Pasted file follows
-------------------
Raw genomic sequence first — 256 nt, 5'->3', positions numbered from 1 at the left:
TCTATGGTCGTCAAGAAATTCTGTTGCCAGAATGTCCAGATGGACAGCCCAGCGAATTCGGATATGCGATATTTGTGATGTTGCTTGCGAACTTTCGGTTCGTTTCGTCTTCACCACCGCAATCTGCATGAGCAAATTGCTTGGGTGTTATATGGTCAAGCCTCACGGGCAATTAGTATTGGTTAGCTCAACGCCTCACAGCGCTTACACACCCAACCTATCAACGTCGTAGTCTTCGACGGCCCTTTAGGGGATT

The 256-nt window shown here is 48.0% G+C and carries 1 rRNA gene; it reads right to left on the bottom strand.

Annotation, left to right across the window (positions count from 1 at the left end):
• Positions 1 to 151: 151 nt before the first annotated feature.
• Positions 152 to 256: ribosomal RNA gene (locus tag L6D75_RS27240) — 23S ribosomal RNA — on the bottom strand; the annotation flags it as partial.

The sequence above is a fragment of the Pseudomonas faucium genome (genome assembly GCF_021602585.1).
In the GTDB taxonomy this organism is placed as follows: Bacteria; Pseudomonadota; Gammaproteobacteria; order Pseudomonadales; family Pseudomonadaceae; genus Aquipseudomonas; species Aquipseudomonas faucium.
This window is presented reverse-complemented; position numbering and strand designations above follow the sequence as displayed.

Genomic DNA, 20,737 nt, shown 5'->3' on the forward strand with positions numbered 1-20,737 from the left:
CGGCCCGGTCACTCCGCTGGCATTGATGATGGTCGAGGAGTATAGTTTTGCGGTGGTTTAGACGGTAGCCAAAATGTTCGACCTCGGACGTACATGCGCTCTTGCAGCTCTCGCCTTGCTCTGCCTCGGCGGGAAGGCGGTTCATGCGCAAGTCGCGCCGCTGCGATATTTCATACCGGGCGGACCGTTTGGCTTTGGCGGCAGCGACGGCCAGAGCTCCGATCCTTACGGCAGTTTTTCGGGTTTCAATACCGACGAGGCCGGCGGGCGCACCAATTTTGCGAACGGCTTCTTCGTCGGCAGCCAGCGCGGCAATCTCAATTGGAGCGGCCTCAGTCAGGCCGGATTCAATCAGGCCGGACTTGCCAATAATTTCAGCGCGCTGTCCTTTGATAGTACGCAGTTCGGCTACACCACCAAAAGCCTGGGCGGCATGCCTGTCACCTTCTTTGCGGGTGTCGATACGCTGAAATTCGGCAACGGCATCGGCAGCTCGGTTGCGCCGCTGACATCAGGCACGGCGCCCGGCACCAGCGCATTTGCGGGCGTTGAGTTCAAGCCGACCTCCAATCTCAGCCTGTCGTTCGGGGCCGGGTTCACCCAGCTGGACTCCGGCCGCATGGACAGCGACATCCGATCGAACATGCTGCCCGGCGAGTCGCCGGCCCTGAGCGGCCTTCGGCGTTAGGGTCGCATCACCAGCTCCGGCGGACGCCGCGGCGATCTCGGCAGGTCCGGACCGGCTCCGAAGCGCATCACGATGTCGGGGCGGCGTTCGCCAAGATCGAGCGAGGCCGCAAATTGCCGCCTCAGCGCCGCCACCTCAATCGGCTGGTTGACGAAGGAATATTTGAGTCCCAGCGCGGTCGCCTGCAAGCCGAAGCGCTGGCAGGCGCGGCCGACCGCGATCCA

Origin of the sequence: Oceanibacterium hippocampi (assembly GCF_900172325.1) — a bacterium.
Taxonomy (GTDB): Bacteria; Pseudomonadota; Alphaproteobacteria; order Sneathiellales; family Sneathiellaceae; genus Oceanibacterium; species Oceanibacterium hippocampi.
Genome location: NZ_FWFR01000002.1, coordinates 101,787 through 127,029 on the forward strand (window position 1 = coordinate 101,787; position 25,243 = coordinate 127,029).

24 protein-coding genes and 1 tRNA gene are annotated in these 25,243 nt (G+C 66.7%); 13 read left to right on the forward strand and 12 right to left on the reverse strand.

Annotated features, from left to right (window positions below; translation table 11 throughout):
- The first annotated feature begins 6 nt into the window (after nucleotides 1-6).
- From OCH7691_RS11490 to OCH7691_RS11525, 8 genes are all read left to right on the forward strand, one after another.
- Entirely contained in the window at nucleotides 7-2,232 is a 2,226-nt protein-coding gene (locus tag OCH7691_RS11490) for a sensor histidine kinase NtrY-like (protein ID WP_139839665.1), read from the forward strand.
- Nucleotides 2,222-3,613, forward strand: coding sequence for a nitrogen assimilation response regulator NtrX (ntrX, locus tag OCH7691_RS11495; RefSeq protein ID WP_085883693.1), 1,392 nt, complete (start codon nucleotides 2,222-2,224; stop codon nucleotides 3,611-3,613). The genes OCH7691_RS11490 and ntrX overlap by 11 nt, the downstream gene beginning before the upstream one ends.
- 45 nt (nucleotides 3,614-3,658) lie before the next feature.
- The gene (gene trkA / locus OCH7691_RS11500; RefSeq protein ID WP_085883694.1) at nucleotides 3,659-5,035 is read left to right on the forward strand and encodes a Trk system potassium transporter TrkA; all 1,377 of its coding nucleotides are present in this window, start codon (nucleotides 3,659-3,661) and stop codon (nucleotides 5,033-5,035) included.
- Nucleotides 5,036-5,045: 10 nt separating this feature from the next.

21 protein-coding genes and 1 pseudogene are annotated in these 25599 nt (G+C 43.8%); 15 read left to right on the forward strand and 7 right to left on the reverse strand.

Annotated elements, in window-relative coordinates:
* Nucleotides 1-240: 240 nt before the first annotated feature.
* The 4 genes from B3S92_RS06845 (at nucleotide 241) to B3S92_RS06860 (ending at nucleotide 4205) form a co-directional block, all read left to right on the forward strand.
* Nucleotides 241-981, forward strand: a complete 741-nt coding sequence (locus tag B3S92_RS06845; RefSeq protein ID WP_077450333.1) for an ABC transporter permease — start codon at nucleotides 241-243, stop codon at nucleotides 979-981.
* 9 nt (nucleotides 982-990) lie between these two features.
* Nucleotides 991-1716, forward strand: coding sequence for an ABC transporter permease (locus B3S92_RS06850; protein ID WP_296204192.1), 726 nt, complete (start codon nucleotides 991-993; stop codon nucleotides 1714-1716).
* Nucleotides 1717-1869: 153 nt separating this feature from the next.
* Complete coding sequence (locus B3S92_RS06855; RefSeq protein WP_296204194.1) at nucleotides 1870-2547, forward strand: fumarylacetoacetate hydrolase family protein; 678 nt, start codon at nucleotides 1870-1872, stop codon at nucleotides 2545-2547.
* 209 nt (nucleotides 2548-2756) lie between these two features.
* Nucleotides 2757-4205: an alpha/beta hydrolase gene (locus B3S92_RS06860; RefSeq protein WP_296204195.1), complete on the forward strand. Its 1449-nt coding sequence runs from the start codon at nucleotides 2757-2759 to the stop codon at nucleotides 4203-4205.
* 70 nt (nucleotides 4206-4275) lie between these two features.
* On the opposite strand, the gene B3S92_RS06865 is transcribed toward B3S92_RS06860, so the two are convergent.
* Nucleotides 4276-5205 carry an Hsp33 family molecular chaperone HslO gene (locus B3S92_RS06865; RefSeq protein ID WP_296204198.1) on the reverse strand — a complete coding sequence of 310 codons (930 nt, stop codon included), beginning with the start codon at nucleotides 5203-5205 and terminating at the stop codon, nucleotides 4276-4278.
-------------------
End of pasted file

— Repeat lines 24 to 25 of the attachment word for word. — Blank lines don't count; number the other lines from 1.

21 protein-coding genes and 1 pseudogene are annotated in these 25599 nt (G+C 43.8%); 15 read left to right on the forward strand and 7 right to left on the reverse strand.

Annotated elements, in window-relative coordinates: